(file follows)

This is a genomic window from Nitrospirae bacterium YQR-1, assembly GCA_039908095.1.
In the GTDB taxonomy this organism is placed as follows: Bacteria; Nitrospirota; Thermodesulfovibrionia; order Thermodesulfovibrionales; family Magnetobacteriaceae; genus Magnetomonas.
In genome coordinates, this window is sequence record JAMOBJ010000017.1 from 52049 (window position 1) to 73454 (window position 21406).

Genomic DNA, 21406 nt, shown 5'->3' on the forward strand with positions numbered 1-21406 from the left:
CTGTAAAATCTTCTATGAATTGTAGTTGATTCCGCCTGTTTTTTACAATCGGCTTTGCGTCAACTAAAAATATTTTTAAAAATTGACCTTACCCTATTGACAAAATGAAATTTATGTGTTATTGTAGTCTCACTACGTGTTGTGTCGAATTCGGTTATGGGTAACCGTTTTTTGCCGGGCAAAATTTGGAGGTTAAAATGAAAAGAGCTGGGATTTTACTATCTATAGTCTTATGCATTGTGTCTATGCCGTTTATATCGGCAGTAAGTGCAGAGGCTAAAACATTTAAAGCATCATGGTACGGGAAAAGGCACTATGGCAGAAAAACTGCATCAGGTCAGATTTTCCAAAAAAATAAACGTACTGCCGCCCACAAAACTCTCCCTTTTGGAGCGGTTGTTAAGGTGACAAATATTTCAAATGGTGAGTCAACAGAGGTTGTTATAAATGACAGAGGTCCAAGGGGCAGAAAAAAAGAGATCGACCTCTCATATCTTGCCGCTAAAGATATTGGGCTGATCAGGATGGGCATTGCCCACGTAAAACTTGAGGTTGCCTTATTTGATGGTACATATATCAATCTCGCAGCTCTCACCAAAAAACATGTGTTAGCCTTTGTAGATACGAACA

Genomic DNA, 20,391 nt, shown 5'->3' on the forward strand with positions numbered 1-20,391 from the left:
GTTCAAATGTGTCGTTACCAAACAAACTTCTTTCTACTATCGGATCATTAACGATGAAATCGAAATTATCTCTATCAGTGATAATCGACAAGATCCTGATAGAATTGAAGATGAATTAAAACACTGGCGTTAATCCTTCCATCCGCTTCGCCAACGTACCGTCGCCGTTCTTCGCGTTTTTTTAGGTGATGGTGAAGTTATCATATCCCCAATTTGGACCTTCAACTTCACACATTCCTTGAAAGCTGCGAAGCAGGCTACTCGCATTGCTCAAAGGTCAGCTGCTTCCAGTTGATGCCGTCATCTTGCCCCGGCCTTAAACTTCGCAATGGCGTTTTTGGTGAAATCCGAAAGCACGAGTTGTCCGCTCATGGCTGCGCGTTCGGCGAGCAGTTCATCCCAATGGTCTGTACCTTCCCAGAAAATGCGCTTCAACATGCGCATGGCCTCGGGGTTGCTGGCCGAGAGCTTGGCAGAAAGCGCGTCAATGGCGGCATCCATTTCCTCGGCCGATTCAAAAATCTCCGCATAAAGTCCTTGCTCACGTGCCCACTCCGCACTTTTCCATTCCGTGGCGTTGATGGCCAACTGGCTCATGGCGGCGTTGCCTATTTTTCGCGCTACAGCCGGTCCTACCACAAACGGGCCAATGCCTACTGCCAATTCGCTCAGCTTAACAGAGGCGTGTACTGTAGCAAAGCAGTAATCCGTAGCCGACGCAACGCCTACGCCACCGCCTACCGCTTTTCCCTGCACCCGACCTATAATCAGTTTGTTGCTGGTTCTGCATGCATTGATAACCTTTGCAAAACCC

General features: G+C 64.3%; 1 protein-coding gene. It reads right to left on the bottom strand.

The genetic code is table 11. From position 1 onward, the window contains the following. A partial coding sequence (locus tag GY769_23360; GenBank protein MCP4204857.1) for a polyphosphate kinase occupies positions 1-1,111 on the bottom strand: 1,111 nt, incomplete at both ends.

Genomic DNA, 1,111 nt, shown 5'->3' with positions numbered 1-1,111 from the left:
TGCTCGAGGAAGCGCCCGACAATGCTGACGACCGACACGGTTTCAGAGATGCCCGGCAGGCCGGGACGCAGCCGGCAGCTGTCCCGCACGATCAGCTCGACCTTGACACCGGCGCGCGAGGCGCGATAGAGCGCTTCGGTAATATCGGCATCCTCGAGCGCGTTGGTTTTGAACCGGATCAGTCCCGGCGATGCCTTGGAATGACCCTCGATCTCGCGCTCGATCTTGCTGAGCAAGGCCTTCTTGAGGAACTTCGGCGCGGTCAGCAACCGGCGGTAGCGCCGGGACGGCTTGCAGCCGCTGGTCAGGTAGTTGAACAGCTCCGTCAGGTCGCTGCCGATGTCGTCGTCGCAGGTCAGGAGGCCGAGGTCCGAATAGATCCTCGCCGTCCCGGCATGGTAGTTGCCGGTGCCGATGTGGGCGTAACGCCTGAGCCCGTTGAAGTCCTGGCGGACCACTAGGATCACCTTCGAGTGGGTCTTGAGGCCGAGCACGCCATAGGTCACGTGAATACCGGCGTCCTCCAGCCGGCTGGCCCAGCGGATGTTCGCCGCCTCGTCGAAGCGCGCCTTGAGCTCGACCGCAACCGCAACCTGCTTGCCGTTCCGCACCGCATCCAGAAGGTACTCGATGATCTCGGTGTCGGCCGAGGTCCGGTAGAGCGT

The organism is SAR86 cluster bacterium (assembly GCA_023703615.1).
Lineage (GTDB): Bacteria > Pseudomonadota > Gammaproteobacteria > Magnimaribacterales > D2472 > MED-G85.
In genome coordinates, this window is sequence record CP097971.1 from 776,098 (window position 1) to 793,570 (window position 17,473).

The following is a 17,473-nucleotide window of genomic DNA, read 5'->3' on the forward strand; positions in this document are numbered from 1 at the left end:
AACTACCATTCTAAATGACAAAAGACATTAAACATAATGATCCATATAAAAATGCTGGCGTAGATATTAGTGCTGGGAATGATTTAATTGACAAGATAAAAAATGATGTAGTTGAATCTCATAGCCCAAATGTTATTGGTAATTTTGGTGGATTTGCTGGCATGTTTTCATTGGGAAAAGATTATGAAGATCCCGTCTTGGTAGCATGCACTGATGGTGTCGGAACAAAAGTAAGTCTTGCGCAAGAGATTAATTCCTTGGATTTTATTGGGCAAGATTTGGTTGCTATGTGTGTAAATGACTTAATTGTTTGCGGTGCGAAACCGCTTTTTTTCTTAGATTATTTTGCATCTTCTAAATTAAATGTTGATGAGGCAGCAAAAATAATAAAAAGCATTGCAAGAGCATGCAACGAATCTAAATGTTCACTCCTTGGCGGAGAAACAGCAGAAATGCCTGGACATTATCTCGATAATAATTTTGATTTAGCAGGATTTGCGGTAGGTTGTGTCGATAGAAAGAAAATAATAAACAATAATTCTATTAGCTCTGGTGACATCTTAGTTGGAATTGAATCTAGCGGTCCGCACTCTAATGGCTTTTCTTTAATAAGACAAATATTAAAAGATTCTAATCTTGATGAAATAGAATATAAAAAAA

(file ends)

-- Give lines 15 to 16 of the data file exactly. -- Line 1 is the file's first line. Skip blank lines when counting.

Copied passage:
The following is a 17,473-nucleotide window of genomic DNA, read 5'->3' on the forward strand; positions in this document are numbered from 1 at the left end:
AACTACCATTCTAAATGACAAAAGACATTAAACATAATGATCCATATAAAAATGCTGGCGTAGATATTAGTGCTGGGAATGATTTAATTGACAAGATAAAAAATGATGTAGTTGAATCTCATAGCCCAAATGTTATTGGTAATTTTGGTGGATTTGCTGGCATGTTTTCATTGGGAAAAGATTATGAAGATCCCGTCTTGGTAGCATGCACTGATGGTGTCGGAACAAAAGTAAGTCTTGCGCAAGAGATTAATTCCTTGGATTTTATTGGGCAAGATTTGGTTGCTATGTGTGTAAATGACTTAATTGTTTGCGGTGCGAAACCGCTTTTTTTCTTAGATTATTTTGCATCTTCTAAATTAAATGTTGATGAGGCAGCAAAAATAATAAAAAGCATTGCAAGAGCATGCAACGAATCTAAATGTTCACTCCTTGGCGGAGAAACAGCAGAAATGCCTGGACATTATCTCGATAATAATTTTGATTTAGCAGGATTTGCGGTAGGTTGTGTCGATAGAAAGAAAATAATAAACAATAATTCTATTAGCTCTGGTGACATCTTAGTTGGAATTGAATCTAGCGGTCCGCACTCTAATGGCTTTTCTTTAATAAGACAAATATTAAAAGATTCTAATCTTGATGAAATAGAATATAAAAAAA